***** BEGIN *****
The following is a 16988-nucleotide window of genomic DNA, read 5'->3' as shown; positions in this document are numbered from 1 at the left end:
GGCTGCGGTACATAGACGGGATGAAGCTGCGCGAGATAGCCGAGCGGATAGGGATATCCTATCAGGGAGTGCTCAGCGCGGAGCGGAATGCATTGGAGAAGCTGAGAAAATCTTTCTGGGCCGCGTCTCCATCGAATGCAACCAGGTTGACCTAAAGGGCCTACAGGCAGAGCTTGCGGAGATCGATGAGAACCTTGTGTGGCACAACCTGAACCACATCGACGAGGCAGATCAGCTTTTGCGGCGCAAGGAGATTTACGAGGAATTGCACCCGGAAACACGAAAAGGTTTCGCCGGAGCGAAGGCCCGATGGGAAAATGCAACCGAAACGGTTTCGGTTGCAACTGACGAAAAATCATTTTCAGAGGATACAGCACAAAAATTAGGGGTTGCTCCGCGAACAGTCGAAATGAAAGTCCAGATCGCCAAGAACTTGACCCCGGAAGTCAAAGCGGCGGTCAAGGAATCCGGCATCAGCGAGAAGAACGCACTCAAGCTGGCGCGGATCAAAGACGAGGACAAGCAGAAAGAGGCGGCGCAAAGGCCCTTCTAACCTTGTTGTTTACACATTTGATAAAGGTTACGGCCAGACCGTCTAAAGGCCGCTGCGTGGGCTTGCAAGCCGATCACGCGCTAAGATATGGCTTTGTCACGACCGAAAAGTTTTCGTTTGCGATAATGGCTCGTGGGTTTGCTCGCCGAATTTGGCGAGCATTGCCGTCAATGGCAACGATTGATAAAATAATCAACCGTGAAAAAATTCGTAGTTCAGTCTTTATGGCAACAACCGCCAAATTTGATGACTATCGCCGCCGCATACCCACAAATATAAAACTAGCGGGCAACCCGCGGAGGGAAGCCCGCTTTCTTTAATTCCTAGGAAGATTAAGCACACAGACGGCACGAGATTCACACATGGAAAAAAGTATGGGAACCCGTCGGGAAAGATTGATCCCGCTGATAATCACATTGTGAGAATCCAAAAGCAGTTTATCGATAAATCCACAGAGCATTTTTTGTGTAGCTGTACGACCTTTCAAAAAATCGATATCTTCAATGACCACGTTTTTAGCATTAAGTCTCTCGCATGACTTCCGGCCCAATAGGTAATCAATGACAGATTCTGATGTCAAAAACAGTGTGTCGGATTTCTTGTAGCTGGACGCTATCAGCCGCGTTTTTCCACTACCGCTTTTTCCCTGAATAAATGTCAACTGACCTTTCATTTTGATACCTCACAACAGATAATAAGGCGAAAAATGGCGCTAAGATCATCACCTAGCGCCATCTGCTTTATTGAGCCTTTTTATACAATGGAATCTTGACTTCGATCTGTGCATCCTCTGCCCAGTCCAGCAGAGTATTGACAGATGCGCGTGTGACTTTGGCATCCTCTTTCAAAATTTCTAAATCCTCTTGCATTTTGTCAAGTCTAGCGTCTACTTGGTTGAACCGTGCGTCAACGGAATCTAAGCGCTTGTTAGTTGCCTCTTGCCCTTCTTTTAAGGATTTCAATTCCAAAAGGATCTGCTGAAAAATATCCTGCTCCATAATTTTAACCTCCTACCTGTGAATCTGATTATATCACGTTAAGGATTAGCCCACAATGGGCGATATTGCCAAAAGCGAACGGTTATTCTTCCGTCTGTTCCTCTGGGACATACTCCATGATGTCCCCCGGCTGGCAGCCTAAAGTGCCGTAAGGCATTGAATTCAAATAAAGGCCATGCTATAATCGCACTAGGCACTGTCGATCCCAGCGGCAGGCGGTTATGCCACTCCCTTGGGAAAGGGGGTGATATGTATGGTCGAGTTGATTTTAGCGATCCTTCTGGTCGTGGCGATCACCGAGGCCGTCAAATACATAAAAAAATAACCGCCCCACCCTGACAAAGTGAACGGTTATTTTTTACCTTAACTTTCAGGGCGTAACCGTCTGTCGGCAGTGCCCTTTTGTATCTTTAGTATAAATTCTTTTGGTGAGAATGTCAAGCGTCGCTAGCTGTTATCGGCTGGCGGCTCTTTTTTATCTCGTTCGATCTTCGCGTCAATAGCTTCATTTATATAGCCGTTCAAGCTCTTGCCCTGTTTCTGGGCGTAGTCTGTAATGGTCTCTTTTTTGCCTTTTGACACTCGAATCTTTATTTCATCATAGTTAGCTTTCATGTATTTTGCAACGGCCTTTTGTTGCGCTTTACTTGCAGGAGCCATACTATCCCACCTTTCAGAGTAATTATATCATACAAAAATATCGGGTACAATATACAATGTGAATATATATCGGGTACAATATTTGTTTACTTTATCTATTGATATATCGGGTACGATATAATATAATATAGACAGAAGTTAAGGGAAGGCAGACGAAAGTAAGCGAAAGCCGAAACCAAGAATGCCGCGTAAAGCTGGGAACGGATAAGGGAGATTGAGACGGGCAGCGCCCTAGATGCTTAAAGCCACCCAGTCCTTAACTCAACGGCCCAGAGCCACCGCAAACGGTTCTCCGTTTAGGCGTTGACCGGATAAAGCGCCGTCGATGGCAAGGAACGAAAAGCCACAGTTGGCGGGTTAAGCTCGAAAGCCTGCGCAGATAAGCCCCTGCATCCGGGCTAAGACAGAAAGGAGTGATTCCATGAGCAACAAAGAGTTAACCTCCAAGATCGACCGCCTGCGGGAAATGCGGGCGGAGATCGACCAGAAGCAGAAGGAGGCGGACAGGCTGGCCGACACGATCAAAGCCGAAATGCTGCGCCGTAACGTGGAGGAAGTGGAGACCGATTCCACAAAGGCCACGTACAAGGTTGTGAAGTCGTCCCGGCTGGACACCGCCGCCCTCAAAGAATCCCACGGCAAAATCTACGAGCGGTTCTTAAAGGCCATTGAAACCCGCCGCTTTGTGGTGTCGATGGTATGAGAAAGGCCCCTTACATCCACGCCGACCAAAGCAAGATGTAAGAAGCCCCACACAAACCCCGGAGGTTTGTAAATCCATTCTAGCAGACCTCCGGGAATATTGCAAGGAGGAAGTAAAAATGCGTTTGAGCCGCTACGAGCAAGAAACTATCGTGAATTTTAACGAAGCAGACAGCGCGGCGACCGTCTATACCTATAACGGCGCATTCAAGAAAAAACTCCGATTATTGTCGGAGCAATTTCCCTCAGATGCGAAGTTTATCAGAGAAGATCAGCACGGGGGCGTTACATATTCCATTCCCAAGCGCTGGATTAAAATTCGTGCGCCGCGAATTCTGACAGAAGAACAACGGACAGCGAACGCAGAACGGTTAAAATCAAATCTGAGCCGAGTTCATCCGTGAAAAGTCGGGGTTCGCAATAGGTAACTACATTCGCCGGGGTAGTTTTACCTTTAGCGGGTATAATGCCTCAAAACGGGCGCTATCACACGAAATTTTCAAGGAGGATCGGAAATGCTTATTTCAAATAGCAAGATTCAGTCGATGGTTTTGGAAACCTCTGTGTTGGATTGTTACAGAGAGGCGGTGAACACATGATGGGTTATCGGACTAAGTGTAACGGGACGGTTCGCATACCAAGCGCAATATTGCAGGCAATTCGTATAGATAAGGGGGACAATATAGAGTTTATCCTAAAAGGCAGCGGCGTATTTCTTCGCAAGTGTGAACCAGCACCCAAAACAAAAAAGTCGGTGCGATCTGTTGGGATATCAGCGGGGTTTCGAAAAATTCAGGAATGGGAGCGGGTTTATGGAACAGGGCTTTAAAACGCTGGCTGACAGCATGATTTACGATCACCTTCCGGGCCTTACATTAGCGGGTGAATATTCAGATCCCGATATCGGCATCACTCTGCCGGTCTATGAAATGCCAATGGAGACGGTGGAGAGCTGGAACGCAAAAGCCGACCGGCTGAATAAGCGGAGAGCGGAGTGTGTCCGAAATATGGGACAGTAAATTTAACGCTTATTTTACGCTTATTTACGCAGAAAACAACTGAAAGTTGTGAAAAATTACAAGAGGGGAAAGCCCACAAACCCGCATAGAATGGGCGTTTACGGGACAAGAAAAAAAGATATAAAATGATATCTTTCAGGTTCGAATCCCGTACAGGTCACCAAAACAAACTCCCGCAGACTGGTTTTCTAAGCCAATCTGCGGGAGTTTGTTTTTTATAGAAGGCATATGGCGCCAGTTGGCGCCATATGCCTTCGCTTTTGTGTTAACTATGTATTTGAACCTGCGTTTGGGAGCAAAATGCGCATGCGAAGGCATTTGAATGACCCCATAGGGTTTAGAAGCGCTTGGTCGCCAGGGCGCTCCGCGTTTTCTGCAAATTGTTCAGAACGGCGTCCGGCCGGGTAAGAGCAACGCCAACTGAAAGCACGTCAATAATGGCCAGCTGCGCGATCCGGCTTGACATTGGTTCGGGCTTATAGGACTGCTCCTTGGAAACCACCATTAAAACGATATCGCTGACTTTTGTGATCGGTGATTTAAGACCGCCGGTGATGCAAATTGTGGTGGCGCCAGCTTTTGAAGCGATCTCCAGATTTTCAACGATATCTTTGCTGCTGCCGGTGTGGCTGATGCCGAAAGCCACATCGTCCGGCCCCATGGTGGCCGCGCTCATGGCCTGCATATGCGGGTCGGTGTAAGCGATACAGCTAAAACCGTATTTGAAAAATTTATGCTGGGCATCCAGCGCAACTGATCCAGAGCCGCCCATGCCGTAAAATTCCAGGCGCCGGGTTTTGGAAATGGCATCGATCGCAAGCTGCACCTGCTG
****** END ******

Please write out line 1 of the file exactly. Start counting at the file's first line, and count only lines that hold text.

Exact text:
The following is a 16988-nucleotide window of genomic DNA, read 5'->3' as shown; positions in this document are numbered from 1 at the left end: